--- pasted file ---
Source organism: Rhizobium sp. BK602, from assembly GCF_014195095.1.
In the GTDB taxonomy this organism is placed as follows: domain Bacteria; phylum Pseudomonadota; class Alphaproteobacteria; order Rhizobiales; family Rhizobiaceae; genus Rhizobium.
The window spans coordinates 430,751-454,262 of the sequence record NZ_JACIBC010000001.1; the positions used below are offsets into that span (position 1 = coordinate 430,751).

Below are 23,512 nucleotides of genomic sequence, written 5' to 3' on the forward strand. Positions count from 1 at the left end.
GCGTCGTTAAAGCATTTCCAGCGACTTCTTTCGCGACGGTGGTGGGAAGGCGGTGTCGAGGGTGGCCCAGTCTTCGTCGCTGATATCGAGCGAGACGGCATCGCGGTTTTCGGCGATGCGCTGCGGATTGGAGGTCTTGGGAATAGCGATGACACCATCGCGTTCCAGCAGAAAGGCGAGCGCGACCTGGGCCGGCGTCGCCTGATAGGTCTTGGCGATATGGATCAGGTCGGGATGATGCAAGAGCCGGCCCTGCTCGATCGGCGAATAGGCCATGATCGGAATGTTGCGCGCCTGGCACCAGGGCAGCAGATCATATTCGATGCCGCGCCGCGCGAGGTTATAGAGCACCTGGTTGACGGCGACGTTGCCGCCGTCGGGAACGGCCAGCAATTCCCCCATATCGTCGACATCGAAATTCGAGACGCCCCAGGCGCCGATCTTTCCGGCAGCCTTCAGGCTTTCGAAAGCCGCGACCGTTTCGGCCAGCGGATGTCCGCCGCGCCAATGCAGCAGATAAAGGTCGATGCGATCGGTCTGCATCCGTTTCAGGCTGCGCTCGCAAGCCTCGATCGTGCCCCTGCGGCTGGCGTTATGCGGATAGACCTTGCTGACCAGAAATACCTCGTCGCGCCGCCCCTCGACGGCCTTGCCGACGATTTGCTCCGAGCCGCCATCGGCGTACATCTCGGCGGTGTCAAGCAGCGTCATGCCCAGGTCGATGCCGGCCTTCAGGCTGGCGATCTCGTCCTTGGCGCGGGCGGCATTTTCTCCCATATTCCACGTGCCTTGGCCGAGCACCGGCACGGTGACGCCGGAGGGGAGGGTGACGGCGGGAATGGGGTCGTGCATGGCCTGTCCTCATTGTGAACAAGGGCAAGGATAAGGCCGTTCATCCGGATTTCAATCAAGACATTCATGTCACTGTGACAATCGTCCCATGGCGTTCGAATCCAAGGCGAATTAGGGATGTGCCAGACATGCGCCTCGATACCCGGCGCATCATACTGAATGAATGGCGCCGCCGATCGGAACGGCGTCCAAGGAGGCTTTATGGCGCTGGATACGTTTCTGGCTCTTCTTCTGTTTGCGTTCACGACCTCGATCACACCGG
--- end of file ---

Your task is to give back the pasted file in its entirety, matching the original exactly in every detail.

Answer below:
Source organism: Rhizobium sp. BK602, from assembly GCF_014195095.1.
In the GTDB taxonomy this organism is placed as follows: domain Bacteria; phylum Pseudomonadota; class Alphaproteobacteria; order Rhizobiales; family Rhizobiaceae; genus Rhizobium.
The window spans coordinates 430,751-454,262 of the sequence record NZ_JACIBC010000001.1; the positions used below are offsets into that span (position 1 = coordinate 430,751).

Below are 23,512 nucleotides of genomic sequence, written 5' to 3' on the forward strand. Positions count from 1 at the left end.
GCGTCGTTAAAGCATTTCCAGCGACTTCTTTCGCGACGGTGGTGGGAAGGCGGTGTCGAGGGTGGCCCAGTCTTCGTCGCTGATATCGAGCGAGACGGCATCGCGGTTTTCGGCGATGCGCTGCGGATTGGAGGTCTTGGGAATAGCGATGACACCATCGCGTTCCAGCAGAAAGGCGAGCGCGACCTGGGCCGGCGTCGCCTGATAGGTCTTGGCGATATGGATCAGGTCGGGATGATGCAAGAGCCGGCCCTGCTCGATCGGCGAATAGGCCATGATCGGAATGTTGCGCGCCTGGCACCAGGGCAGCAGATCATATTCGATGCCGCGCCGCGCGAGGTTATAGAGCACCTGGTTGACGGCGACGTTGCCGCCGTCGGGAACGGCCAGCAATTCCCCCATATCGTCGACATCGAAATTCGAGACGCCCCAGGCGCCGATCTTTCCGGCAGCCTTCAGGCTTTCGAAAGCCGCGACCGTTTCGGCCAGCGGATGTCCGCCGCGCCAATGCAGCAGATAAAGGTCGATGCGATCGGTCTGCATCCGTTTCAGGCTGCGCTCGCAAGCCTCGATCGTGCCCCTGCGGCTGGCGTTATGCGGATAGACCTTGCTGACCAGAAATACCTCGTCGCGCCGCCCCTCGACGGCCTTGCCGACGATTTGCTCCGAGCCGCCATCGGCGTACATCTCGGCGGTGTCAAGCAGCGTCATGCCCAGGTCGATGCCGGCCTTCAGGCTGGCGATCTCGTCCTTGGCGCGGGCGGCATTTTCTCCCATATTCCACGTGCCTTGGCCGAGCACCGGCACGGTGACGCCGGAGGGGAGGGTGACGGCGGGAATGGGGTCGTGCATGGCCTGTCCTCATTGTGAACAAGGGCAAGGATAAGGCCGTTCATCCGGATTTCAATCAAGACATTCATGTCACTGTGACAATCGTCCCATGGCGTTCGAATCCAAGGCGAATTAGGGATGTGCCAGACATGCGCCTCGATACCCGGCGCATCATACTGAATGAATGGCGCCGCCGATCGGAACGGCGTCCAAGGAGGCTTTATGGCGCTGGATACGTTTCTGGCTCTTCTTCTGTTTGCGTTCACGACCTCGATCACACCGG